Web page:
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Carol Grant

  • Parent Category: Featured Women
  • Published on Tuesday, 16 September 2008 15:17
  • Hits: 1603

 

carolgrant_bw.jpgLeader of our October 24, 2007 cafe, Carol Grant studied at the University of Missouri and the University of Michigan Law School before becoming a litigator for major law firms in St. Paul, Minnesota and Boston. She joined NYNEX (now Verizon) just as AT&T began its divestiture in 1983.

In her 13 years with NYNEX, she was involved in law, public policy, and general management, rising to direct NYNEX-Rhode Island, a $350 million business unit with 900 employees, as its vice president. In 1997, she became vice president for human resources at Textron. Carol was involved in the Chairperson for the Rhode Island Airport Corporation, leading to the expansion of the airport.

In 2003, she was named Chief of Operations for Providence Mayor David Ciccilline. She has been honored with the New England Council's Women in Leadership Award, the Humanitarian Award of the NCCJ, March of Dimes' Citizen of the Year Award, the Volunteer of the Year Award from the Volunteer Center of Rhode Island, and the American Heart Association's Gold Heart Award.

Cafe 

This cafe focused on identifying the strengths in others. Read Carol's story below.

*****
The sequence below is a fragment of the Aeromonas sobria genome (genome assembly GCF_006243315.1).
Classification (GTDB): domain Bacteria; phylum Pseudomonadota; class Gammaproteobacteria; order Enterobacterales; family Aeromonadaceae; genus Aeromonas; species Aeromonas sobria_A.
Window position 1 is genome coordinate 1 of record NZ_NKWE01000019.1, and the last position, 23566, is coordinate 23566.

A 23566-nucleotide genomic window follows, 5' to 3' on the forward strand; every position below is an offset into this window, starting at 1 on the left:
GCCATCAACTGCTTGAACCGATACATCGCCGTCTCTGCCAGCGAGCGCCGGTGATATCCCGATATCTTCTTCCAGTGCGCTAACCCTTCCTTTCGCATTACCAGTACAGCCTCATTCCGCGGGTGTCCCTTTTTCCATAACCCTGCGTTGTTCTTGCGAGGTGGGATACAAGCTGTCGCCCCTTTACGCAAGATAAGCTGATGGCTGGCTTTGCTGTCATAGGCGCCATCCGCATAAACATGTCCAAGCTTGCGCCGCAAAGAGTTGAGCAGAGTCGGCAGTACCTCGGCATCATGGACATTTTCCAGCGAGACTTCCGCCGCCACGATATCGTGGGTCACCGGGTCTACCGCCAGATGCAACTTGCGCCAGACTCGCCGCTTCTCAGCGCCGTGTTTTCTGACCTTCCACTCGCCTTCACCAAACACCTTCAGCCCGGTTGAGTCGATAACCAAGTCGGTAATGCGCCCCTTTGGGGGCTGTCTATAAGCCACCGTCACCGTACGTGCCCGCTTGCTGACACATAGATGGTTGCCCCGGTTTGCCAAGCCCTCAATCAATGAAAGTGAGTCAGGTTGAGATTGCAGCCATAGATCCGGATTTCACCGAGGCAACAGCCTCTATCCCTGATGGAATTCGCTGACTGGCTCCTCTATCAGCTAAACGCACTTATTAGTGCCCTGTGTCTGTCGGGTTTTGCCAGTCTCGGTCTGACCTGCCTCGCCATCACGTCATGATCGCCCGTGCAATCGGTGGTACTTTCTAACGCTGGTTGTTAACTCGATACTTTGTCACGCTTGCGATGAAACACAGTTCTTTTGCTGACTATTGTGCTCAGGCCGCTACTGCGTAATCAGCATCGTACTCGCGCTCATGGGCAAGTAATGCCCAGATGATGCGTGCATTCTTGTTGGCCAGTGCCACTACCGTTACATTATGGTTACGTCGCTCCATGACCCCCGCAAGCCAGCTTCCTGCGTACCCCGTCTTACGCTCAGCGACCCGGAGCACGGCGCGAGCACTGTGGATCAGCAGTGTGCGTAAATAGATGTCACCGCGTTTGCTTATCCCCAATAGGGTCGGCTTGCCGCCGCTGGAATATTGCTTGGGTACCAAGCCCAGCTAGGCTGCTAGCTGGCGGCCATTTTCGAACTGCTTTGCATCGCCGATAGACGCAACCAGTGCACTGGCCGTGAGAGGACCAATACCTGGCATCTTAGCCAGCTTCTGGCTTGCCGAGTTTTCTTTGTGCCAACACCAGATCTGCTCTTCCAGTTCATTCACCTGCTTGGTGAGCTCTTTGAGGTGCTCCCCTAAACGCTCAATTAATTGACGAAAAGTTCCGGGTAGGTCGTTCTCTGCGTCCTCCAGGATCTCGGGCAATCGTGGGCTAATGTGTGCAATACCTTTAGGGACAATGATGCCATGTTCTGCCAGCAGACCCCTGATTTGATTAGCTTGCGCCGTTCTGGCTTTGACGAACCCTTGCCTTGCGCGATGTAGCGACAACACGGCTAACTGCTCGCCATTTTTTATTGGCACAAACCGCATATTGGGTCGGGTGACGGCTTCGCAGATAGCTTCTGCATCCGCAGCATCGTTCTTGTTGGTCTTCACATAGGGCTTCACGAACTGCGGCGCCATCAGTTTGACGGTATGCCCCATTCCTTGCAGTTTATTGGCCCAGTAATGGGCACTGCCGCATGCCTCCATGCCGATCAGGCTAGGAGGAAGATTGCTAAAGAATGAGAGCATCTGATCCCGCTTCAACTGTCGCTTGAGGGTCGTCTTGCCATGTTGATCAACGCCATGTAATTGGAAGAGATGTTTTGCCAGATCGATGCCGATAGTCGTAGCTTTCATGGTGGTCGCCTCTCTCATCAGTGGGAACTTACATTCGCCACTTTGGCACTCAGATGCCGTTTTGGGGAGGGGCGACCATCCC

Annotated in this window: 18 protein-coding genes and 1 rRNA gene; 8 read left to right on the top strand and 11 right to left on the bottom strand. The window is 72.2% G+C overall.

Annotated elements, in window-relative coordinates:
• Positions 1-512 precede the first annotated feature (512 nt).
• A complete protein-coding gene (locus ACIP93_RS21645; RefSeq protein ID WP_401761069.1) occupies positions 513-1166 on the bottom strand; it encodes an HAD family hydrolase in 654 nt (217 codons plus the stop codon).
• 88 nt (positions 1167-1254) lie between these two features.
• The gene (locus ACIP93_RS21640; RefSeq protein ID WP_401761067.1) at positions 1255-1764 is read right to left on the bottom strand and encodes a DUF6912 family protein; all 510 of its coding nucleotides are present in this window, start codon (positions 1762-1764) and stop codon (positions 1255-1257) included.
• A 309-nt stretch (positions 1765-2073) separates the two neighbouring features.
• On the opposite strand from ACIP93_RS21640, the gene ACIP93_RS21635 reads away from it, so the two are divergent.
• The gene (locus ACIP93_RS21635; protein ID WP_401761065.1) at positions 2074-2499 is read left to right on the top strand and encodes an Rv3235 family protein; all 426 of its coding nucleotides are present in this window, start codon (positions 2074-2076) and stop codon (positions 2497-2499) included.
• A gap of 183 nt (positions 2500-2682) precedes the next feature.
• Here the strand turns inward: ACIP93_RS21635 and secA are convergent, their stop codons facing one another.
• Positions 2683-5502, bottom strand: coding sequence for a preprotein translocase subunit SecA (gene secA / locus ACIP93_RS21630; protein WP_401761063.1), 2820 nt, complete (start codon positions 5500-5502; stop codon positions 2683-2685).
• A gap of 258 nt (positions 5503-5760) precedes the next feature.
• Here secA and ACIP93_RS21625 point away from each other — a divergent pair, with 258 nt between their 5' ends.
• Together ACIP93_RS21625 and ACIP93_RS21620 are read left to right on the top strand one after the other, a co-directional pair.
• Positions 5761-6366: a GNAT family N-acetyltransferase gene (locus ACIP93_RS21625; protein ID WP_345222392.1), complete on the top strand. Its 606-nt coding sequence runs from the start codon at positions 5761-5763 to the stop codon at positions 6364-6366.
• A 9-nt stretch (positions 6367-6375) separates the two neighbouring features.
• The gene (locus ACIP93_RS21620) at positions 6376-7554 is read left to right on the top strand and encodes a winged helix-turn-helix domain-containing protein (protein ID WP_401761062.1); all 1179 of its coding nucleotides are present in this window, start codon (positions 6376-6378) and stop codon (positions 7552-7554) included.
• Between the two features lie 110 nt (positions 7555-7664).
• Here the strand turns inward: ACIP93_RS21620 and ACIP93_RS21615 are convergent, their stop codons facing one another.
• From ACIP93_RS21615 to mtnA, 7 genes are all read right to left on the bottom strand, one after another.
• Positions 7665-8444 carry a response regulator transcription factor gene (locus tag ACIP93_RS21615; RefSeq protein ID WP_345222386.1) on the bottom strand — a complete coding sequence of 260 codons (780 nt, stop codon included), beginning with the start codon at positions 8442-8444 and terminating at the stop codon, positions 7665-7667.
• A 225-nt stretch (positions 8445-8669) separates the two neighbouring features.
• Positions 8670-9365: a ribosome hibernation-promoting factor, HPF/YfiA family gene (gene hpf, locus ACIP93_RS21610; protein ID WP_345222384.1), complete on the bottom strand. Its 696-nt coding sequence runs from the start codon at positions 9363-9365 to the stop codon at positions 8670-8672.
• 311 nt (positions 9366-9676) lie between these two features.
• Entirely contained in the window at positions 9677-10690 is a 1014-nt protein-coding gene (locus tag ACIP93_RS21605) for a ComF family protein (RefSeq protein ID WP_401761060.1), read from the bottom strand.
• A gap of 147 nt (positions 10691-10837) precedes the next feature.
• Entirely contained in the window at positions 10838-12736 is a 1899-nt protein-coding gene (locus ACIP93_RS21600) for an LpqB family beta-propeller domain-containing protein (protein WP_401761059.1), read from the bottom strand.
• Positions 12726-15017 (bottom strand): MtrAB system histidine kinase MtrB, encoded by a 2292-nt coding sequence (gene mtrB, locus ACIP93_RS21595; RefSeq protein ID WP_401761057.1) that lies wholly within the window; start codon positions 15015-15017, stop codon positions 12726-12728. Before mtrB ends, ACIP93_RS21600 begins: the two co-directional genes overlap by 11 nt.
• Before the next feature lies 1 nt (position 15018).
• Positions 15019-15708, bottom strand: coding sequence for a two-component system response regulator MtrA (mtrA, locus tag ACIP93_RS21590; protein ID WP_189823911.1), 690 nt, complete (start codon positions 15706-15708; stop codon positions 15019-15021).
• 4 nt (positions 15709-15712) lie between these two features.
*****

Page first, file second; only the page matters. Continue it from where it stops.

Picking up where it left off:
When Carol was tapped on the shoulder to join Providence Mayor Cicilline in 2003, she had no city government experience at the time, but said she was excited at the idea of trying something new. "The real reason I came here is because the Mayor was setting out on an audacious path of changing city government," she said. Cicilline wanted Grant to make city operations such as snow plowing, parks cleanup and garbage pickup run more efficiently with fewer staff for the same amount of money. She had no expertise in these things - but she said she knew how to tap people who did.

"My job wasn't really to know everything about city operations - it was to build a team to know everything about it."

And Carol was the right person to take this on, her background is extensive with increasing responsibility and involvement in finding the right set of solutions for the task. 

Now Carol is transitioning to her next passionate work. "The City has the right people in place...time for me to go to what is pulling me...time for me to tap myself on the shoulder." From Carol's story of going from private sector, taking time off from work, and then stepping into City government, and now to her new transition, we explored the following key themes:

  • Identifying the strengths in others
  • Beauty of declaring your limits before jumping into the next opportunity
  • Three key factors in making transition to honor your passion
  • Ministry as managing

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